The English whip tradition consisted of two streams, the hunting whip and the driving whips.
(1) DRIVING WHIP
These were probably the most widely used type of whip in history. In the 18th and 19th century during the heydey of the horse drawn buggy and carriage, they displayed a remarkable variety in types and materials. As with the carriage, the style of whip indicated the status and wealth of the owner. The whips were signed by the whipmaker. Gold, silver and pewter mounts adorned these items and carried such signatures. The driving whip consisted of two types, the one piece and the 2 piece whip. The two piece version is the one that is thought to have influenced the development of the Australian stockwhip. The function of this whip was to touch up the animal, rather than to create sound.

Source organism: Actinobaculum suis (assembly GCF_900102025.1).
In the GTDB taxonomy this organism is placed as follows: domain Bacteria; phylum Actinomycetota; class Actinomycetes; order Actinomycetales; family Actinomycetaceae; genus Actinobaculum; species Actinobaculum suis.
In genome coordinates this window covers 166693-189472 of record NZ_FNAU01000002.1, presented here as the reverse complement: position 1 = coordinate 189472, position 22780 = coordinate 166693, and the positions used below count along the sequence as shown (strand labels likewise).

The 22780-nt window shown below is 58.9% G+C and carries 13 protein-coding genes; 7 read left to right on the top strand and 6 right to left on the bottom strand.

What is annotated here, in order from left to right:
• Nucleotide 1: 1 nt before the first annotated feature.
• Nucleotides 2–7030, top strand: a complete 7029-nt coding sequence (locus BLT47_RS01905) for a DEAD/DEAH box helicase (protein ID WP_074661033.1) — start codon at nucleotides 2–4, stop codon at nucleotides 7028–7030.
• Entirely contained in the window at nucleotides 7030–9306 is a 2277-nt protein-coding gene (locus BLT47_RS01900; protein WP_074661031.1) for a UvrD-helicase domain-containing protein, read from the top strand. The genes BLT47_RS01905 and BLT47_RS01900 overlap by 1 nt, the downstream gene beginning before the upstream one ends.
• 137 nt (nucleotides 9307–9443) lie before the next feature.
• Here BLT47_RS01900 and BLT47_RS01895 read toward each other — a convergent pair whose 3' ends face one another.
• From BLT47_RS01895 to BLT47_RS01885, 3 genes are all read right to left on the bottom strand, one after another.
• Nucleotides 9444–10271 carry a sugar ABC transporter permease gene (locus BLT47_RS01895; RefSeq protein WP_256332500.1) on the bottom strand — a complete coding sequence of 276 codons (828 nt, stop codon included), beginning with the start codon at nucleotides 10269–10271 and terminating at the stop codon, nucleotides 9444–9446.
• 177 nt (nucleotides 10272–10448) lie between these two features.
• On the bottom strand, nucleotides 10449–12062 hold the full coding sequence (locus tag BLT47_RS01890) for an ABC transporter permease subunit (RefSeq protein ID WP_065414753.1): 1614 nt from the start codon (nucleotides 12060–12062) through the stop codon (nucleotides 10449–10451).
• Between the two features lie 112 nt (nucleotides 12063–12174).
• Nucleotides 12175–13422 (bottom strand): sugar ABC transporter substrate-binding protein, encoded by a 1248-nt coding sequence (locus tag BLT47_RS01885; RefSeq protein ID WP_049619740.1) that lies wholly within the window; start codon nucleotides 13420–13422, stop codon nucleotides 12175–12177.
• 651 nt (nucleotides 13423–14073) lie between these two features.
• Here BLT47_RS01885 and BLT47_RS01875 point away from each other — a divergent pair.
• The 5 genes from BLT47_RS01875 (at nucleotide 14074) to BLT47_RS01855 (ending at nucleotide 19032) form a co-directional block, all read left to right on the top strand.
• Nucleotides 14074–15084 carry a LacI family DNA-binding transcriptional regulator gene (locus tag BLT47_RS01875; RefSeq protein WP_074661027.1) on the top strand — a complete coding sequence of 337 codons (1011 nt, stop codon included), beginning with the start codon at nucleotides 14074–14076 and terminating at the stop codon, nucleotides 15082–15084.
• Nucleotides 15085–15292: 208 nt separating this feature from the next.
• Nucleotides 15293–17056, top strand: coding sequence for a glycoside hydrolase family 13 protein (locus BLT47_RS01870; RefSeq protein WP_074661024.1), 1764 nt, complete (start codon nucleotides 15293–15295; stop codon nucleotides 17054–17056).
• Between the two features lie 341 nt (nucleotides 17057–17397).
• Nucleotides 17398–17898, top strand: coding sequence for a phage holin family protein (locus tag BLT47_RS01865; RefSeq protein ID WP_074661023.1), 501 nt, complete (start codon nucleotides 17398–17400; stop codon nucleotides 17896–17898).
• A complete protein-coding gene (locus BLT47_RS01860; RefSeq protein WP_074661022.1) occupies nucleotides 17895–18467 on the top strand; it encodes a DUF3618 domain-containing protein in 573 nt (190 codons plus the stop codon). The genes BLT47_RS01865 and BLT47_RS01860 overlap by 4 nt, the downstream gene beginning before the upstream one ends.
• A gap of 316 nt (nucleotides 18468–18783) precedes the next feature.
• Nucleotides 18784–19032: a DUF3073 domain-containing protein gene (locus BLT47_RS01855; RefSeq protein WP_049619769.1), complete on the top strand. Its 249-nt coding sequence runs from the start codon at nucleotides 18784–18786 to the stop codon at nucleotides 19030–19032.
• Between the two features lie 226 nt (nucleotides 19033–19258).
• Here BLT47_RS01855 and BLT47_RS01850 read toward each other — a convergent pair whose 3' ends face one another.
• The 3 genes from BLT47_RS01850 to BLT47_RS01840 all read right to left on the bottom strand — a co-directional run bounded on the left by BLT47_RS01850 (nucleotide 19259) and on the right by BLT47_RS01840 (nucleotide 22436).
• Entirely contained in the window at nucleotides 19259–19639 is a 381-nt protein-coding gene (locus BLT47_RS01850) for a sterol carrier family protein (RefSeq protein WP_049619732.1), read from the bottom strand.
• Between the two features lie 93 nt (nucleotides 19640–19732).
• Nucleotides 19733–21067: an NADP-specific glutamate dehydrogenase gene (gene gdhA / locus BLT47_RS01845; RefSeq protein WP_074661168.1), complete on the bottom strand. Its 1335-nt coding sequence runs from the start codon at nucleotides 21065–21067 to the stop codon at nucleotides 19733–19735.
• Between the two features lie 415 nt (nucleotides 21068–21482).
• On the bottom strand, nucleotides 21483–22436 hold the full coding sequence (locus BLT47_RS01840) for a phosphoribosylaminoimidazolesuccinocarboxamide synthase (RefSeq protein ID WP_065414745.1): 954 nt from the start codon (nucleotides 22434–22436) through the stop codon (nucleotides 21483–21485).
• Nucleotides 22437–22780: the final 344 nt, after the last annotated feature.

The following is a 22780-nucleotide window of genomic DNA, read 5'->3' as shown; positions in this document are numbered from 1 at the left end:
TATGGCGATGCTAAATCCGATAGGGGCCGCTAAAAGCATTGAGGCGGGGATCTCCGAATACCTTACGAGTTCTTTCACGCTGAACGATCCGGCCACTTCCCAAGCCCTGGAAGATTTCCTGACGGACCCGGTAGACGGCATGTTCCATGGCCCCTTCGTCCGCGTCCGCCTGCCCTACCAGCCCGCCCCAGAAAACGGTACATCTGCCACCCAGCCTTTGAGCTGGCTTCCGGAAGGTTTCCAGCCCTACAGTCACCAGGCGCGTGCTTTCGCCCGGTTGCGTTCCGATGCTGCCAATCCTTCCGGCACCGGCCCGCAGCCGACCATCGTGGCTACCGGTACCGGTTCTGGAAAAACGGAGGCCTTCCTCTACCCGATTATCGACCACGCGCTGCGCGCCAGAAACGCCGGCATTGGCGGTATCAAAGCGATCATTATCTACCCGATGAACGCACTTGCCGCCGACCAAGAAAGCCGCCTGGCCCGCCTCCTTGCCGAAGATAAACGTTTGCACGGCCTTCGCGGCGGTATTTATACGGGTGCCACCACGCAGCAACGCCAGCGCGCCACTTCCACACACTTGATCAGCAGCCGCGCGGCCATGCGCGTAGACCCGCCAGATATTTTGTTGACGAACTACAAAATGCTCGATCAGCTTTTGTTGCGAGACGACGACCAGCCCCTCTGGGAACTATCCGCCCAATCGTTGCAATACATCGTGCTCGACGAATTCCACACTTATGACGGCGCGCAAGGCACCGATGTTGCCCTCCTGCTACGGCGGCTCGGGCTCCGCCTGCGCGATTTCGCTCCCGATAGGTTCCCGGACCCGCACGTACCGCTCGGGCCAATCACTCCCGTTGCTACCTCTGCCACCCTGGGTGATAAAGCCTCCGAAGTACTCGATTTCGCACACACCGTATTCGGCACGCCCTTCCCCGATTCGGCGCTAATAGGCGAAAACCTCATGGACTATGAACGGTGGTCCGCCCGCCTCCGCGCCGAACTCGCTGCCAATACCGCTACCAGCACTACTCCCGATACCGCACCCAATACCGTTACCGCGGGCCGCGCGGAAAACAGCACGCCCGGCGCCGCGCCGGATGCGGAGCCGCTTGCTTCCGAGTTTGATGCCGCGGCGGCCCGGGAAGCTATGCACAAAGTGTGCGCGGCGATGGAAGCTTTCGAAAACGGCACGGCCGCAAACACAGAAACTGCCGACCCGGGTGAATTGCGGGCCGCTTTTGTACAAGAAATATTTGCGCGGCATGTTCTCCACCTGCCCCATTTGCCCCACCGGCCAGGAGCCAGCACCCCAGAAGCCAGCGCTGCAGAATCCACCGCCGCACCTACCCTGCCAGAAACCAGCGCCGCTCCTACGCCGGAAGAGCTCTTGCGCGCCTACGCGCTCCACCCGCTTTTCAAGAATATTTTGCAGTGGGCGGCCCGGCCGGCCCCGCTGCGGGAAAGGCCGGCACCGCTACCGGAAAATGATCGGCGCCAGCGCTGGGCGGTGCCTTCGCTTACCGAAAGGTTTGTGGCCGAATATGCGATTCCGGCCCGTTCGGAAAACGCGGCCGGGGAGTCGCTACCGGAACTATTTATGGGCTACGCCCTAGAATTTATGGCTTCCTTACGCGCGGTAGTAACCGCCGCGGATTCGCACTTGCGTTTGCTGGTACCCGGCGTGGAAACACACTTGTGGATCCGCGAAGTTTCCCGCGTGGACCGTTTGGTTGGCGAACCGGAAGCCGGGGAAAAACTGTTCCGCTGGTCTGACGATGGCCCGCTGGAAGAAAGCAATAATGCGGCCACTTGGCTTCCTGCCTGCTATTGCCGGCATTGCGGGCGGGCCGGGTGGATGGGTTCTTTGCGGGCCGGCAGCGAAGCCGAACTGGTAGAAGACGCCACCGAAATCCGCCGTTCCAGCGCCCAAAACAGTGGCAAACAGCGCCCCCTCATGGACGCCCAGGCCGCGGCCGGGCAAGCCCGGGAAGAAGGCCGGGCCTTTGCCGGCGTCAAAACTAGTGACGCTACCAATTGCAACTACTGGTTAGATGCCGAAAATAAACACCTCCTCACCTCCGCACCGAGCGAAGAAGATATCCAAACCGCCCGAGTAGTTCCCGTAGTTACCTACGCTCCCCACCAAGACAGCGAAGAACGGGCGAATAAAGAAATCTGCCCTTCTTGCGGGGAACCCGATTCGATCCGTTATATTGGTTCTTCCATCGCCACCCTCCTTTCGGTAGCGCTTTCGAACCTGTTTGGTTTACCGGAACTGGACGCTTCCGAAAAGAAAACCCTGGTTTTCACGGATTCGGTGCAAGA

(2) THE HUNTING WHIP This whip depended on sound. It was actually cracked. The noise, though not as loud as the Australian stockwhip was enough to startle the fox and to stir the hunt into activity. These whips consisted of a handle of between 20″ to 30″ with a 6″ keeper. They had no fall as they rarely touched the ground, and the silk cracker was attached to the thong itself. Its construction meant that the method of cracking was limited to one or 2 styles. The hunting often had a hook like attachment at the base of the handle. It had a variety of utilitarian uses, for carrying, re-shoeing horses etc. This attachment completely disappeared in the Australian stockwhip.
The thongs consisted of a variety of materials, such as calf-skin, horsehide, gut, pigskin (which is very strong and has its own ventilation). The handle, or crop, used woods (hickory, malacca cane, willow). Some of these had gut covering, gut having great decorative ability, and it was later suitable for use in plaiting machines. It was this whip, rather than the driving whip that influenced the development of the Australian stockwhip.